We’re not impressed with all the hoopla about an absence of consensus over some new president for the Lebanese Republic. In truth, the whole affair is a big Yawn. When Michel Sulayman left office, thankfully and mercifully, there should have been a big sigh of relief – that is – unless the cunning Lebanese “lawmakers” found a way to extend his purposeless reign of stupefying ineptitude and humbuggery in order to justify their exorbitant salaries and unfettered access to the hallways of corruption – a necessary emolument which sits like a big fat pot of Fool’s Gold at the end of their purplish, Levantine Rainbow.
The Lebanese have never needed government. They function best without it. A country with negligible natural assets save some beautiful scenery (inviting tourism), gambling and lechery (inviting tourism), secretive banks (inviting tourism) and a laissez faire frame of mind towards everything because, you see, in Lebanon, as the saying goes, “you can even find bird’s milk in Beirut” – requires no administrative body to hem in the endemic affinity for moral squalor and depraved mammonism. Saudis and the rest of the Arabian monkeys come here to vent spleen over their suffocating Wahhabist culture. Germans come here to try out the dark-haired Russian tarts for whom they lust in a country “blonded out and blinded out” by decades of post-Versailles inculcation in the inherent perils of too much melanin. Whenever there has been a so-called “crisis” over the presidency, tourism has thrived, banks have prospered, airlines have expanded and arak sales soared through the proverbial roof. Prostitutes (professionals akin to parliamentarians) do a brisk business in the absence of their elected procurors. Happiness is only that far away.
HOW THE ABSENCE OF A CREDIBLE ARMY EXPLAINS THE NECESSARY ABSENCE OF GOVERNMENT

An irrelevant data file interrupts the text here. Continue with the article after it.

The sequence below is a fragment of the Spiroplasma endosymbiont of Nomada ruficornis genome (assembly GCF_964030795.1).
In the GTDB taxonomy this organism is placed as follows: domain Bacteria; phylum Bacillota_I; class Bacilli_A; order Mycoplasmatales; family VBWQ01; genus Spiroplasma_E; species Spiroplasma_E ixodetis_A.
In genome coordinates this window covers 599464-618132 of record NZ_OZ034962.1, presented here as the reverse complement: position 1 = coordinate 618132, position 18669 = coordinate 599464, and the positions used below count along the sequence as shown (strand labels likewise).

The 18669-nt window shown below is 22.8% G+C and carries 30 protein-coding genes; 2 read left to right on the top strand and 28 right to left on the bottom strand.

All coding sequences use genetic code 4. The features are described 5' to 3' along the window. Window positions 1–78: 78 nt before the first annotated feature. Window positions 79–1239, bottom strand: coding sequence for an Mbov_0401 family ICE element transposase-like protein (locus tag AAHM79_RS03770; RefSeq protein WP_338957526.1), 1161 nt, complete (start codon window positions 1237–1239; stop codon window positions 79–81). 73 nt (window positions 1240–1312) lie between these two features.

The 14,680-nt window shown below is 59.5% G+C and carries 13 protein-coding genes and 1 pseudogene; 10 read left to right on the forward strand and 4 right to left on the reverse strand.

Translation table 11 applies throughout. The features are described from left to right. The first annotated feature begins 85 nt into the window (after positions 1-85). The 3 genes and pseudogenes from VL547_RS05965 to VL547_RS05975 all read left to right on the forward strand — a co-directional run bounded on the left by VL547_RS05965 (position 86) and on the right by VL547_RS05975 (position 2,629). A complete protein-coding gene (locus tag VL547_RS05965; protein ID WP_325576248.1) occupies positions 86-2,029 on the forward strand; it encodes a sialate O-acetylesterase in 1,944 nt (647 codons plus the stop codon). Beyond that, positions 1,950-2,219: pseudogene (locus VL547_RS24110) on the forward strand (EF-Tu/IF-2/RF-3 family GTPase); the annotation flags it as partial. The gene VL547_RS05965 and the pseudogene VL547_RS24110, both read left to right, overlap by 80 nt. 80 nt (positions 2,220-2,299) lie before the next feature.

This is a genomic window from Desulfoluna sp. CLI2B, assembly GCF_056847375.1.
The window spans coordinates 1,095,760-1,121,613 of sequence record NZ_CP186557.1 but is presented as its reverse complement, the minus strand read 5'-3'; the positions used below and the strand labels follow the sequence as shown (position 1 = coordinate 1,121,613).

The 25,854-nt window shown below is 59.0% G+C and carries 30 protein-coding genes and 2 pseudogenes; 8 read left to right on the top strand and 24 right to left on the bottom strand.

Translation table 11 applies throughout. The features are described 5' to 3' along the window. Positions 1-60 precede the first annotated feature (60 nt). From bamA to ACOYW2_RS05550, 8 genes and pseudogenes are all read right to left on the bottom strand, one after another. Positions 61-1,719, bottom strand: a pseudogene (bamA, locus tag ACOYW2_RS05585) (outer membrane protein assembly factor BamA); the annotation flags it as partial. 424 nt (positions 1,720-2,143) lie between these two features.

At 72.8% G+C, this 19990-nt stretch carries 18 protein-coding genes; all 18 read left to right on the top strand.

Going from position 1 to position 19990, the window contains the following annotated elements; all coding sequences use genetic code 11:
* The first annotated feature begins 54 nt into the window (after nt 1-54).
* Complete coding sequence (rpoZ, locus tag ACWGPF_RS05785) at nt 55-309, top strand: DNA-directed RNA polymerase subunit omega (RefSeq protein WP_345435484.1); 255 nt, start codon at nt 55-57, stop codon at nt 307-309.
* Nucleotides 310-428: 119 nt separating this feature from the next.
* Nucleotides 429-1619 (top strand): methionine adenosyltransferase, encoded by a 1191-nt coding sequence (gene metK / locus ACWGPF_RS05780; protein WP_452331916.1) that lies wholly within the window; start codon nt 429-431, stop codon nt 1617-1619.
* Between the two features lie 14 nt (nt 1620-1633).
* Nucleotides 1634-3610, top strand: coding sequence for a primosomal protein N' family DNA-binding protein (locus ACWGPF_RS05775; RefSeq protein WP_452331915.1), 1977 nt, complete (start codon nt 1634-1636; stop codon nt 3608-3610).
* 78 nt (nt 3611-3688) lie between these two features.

Lebanon has never had a real army. There is a reason for that which nobody wants to discuss. It’s not for want of money because there are many regional actors who would love to take over that portfolio and build up a credible army for the Lebanese. The problem is two-fold:
1. An army in the Middle East is always a medium for revolution or coups d’ etat. If you have a Shi’i-majority army, you might wind up with a Shi’i president and the repudiation of that old “Covenant”, “The Oral Agreement”;
2. An army might be asked to help in the fight against the Zionist Entity – something no right-minded Right-Wing Maronite or Saudi-Sunni-catamite could possibly abide. It’s Zionism that protects them, just like it protects King Abdullah of Jordan and King Abdullah of Saudi Arabia.
With no real army capable of defending the territorial integrity of the French-created state, a president and his government exist simply by popular indulgence. Being Lebanese means you don’t really care about the whole matter and the appearance of having a government is merely that – an appearance – that could be used to justify financial aberrations with references to legislatively created statutes normally deemed criminal, or at least “suspect”, in most disciplined societies. But, a government for any other purpose is unthinkable. Like a Brooks Brothers’ tie, one can wear it or hang it up. No great shakes.
With Hizbollah in existence, protecting the southern corridors of the country, Lebanese can relax and pretend they have a fearsome military to shame all other Arab armies – after all who kicked the Zionists out with the SLA? Who kicked the Zionist haunches out of all Lebanon in July 2006 and hand-delivered Zionism’s first major military defeat since the battles of the October War? And who gave the Syrian Army a nice boost in the Qalamoon, Al-Qusayr and Tal Kalakh? But, there is a big “BUT” here too. The Right-Wing Maronite establishment and its kindred Sunni-Saudi moles chafe whenever someone mentions Hizbollah – after all, it’s Hizbollah which constantly serves to highlight their ongoing treason and skullduggery when it comes to anything that smacks of Arab Nationalism or duty to Palestine.